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New York is a tough town for losers. The Knicks know this all too well, and they are built to win. Since 1946, the Knickerbockers have held court at Madison Square Garden, sharing with the Boston Celtics the honor of being the oldest team in the NBA, while building a winning tradition as proud and fabled as any in the game.

In recent years, the team has cultivated a select roster of staggering talent and ability—big names who consistently put up big numbers in a big way: Patrick Ewing, Larry Johnson, Latrell Sprewell, Allan Houston, Marcus Camby, Charlie Ward, Chris Childs and then some. As the reigning Eastern Conference Champions, and right on target to repeat, you would hardly suspect that the deadliest weapon in their arsenal is that skinny little bald guy in the suit on the sidelines.

The Capricorn Coach

At five foot nine and 150 pounds, Head Coach Jeff Van Gundy doesn’t exactly cut an imposing courtside figure. In fact, with his clipboard and comb-over, he could make Bill Gates look macho in comparison. But looks can be deceiving, because underneath that mild-mannered exterior lurks an opponent’s worst nightmare—a basketball genius! Born January 19, 1962 at 12:23 am PST, in Hemet, California, Van Gundy is a “Super Capricorn,” a born leader, seasoned workaholic, tenacious strategist and a force to be reckoned with! Aspiring to coach in the NBA all his life, he achieved that lofty goal in 1996 at the remarkably young age of 34.

Coming from a basketball family, Van Gundy really was born to coach. His father is a long-time college coach and his brother Stan is an assistant coach with the Knicks’ arch rival, the Miami Heat. His chart reveals a stellium (group) of planets in Capricorn and Aquarius, all clustered about the cusp of the Fourth House. The Fourth House is the area of the chart associated with family and roots, and with the Fourth sign, Cancer. It is linked by opposition (180 degrees) to the Tenth House of career and social standing, which is also the house associated with the Tenth sign, Capricorn. With so much emphasis in Van Gundy’s chart on the Fourth and Tenth Houses, and the signs Capricorn and Cancer, this theme of the intermingling of career and family is repeated throughout his life.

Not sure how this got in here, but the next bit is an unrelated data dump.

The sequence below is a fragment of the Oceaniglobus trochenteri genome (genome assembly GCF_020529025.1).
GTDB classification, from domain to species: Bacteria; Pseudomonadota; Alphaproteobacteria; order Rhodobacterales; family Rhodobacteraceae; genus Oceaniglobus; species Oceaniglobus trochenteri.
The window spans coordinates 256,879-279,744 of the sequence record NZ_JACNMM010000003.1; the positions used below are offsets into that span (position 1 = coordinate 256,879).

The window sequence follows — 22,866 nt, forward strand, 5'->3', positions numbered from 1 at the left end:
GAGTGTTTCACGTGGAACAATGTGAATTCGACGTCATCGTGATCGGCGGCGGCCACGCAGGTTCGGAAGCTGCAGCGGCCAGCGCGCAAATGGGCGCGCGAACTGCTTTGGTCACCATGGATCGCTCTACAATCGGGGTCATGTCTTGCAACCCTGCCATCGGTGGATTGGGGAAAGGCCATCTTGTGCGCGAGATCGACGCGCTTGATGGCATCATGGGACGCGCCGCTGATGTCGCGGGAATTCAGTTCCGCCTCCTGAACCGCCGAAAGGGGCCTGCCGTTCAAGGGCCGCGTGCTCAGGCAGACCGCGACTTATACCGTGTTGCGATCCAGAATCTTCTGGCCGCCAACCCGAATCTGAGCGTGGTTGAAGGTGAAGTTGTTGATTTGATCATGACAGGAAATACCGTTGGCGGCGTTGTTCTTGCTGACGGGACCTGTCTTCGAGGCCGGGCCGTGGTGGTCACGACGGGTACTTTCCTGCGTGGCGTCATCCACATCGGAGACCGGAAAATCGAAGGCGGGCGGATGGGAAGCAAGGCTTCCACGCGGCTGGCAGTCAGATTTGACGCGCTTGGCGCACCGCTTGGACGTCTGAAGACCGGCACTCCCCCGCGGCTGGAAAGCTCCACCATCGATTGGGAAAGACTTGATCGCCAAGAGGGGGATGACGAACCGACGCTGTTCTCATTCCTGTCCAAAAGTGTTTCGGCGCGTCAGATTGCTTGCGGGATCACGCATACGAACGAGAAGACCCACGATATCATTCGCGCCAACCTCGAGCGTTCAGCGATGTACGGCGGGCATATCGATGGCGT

The Leo Center

Standing in marked contrast at seven feet and 255 pounds is the Knick’s legendary center, Patrick Ewing. He was born in Kingston, Jamaica on August 5, 1962, the same year as his coach. Now in his thirteenth pro season and on the rebound from a devastating ankle injury, his numbers are down, but he still leaves a lot of teams wishing he would act his age. Leo seems like a natural sign for a basketball center, the big man in the middle of all the action. Wilt Chamberlain, one of the greatest centers ever, was a Leo, as is David Robinson of the Spurs.